It is hard to comment on the latest version of the Seat Ibiza range in just one review, because it offers you the choice not just of hatchbacks but of a small estate car too, which the Spanish marque calls a ‘Sports Tourer’ or ST for short. There are also some surprising specifications on offer.
Whatever the model you choose, the latest Ibiza keeps the airy, jolly feel that became so loved by owners of the earlier models.
When it comes to the car’s quality though it gives off mixed signals – like a potential date who’s not sure how ‘into you’ they really are. On the one hand, the buttons and controls have an understated quality and soft-touch feel that is often associated with Mercedes. On the other hand, all the equipment feels like the designers were trying to ‘ham up’ the basic feel.
I suspect that the typical Ibiza will have a light and soft suspension that makes it a pleasure around town, in keeping with the jolly, airy cabin. But our test car was in FR trim which meant it had sports suspension; if a wheel so much as looks at a pot hole or speed bump, the thud is felt right through the car and everything that once felt so well made takes on a brittle quality. This made me worry about future garage bills.
The FR spec also comes with a 1.4 TSI engine and automatic gearbox. This equates to wheel spin everywhere– even with the electronic stability control and electronic differential lock which are both standard. I wasn’t particularly in a rush or heavy with my right foot. It’s just the lousy VW group DSG automatic gearbox, combined with the big engine and light car, means that a slight camber, un-even road surface, or a bit of pressure from heavy commuter traffic results in wheel spin.
Another thing that isn’t totally representative of the range is the standard equipment on the test car. In FR specification this included sports suspension, twin exhaust pipes, air conditioning with pollen filter, MP3 compatible sound system, tinted windows and cruise control, and more besides. All of which felt at odds with the ‘basic’ design.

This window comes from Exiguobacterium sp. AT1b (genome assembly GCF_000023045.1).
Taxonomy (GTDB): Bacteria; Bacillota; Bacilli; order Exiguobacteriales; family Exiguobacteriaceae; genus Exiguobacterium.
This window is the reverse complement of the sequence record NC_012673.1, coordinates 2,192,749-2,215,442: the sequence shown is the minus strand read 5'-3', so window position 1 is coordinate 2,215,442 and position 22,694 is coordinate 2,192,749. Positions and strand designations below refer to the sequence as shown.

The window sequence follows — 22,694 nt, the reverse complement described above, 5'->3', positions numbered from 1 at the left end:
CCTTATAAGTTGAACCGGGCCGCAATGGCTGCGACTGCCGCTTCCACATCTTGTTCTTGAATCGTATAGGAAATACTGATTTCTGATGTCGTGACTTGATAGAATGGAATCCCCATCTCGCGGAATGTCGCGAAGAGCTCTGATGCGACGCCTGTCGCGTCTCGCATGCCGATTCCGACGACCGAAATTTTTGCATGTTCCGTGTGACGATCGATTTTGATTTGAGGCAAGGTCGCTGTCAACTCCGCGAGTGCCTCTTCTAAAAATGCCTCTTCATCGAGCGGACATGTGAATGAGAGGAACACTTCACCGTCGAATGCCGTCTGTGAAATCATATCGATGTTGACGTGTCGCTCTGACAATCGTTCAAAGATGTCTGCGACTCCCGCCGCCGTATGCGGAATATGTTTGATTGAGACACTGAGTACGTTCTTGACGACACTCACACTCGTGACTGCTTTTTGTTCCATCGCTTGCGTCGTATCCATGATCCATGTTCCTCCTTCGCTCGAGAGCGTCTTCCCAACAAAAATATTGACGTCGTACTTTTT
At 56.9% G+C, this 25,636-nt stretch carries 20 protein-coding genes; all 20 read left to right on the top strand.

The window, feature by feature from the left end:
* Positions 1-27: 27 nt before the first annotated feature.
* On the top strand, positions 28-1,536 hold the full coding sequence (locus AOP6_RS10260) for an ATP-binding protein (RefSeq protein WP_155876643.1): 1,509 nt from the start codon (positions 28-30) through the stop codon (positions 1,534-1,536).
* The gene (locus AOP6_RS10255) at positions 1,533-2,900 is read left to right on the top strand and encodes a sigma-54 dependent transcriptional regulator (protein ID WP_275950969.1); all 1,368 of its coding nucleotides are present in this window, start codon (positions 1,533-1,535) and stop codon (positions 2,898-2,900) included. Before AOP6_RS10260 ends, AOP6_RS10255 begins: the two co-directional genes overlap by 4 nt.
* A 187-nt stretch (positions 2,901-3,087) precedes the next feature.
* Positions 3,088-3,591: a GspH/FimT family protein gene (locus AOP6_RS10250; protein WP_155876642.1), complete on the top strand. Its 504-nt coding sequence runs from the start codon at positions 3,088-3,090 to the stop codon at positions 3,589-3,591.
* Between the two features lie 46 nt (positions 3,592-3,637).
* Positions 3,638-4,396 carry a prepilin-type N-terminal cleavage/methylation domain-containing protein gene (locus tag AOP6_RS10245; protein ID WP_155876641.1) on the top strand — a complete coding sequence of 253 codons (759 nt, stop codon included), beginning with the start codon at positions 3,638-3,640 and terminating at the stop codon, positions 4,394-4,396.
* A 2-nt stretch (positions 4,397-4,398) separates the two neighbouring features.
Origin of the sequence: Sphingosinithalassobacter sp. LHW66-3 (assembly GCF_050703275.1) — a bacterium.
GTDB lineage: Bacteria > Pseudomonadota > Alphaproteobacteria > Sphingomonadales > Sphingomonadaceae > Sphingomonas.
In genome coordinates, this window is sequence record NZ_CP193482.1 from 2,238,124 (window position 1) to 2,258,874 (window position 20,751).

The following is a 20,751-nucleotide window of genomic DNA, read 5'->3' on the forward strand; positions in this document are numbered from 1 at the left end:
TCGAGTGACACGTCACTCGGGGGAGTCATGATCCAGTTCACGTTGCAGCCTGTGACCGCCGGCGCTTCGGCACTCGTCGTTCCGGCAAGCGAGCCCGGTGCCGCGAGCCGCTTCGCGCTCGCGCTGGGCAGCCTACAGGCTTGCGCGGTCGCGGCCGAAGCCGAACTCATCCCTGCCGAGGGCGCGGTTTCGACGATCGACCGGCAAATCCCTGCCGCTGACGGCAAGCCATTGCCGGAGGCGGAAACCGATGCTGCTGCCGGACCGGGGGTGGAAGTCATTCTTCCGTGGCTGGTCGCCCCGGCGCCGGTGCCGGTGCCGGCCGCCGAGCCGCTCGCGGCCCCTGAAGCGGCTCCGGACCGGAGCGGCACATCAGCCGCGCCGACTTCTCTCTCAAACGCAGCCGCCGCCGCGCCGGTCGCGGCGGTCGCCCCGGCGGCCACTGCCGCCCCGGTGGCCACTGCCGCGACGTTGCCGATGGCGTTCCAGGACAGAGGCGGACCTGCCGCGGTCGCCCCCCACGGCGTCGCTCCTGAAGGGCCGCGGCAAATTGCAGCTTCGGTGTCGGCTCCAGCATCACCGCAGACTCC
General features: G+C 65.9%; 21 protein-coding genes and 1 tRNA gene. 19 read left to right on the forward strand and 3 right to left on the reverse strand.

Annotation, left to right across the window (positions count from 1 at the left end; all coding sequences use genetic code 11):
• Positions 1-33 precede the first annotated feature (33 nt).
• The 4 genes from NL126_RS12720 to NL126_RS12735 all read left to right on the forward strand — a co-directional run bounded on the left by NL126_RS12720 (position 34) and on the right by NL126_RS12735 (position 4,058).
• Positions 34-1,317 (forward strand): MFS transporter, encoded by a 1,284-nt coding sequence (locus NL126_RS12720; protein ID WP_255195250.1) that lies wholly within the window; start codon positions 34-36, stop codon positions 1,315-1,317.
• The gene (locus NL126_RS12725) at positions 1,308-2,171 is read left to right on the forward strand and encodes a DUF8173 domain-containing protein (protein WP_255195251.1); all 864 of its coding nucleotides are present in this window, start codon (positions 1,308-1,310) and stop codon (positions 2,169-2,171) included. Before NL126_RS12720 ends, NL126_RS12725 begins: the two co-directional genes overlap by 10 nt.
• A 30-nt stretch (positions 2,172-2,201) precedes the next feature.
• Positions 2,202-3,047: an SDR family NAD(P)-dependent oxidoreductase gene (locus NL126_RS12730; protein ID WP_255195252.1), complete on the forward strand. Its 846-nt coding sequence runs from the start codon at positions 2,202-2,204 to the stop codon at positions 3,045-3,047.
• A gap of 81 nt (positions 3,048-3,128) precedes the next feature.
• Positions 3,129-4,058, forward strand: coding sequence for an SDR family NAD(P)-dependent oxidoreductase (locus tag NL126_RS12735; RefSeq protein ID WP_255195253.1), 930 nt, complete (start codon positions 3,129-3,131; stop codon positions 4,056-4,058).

In a more basic spec I am sure the Ibiza will make more sense. But in FR estate specification it felt like an odd car, which is, as I might have mentioned, hard to comment on.
What’s the market like?
It’s no easier comment on whether it is good value. The Seat Ibiza we tested in FR spec had a RRP of £17,255. But a similar model can be found on Used Car Expert with just 5 miles on the clock for £12,695. A pretty handy saving for nearly new buyers of £5,000 but a pretty unpalatable 28% depreciation for new buyers. Fortunately the rest of the range isn’t that bad.
The average price of a one year old Seat Ibiza is £10,238, at two years old that same car has dropped to £8,632 and by three years old we are in the bargain territory of £7,296.
A Vauxhall Astra where at one year old is a pretty chunky £2,700 more, but at two years old it is just £100 more than an Ibiza of the same age. After three years, the Astra is £400 cheaper!
So if you want a cheap new or nearly new car, then the Seat is an option. And with depreciation lower than that of mainstream rivals such as the Vauxhall it is a sensible option.
But, if you are buying a car older than 18 months, you have to wonder if the Seat is the best quality for your budget.
A simple, relatively well made car, that holds its value well. Ideal as a new or nearly new purchase.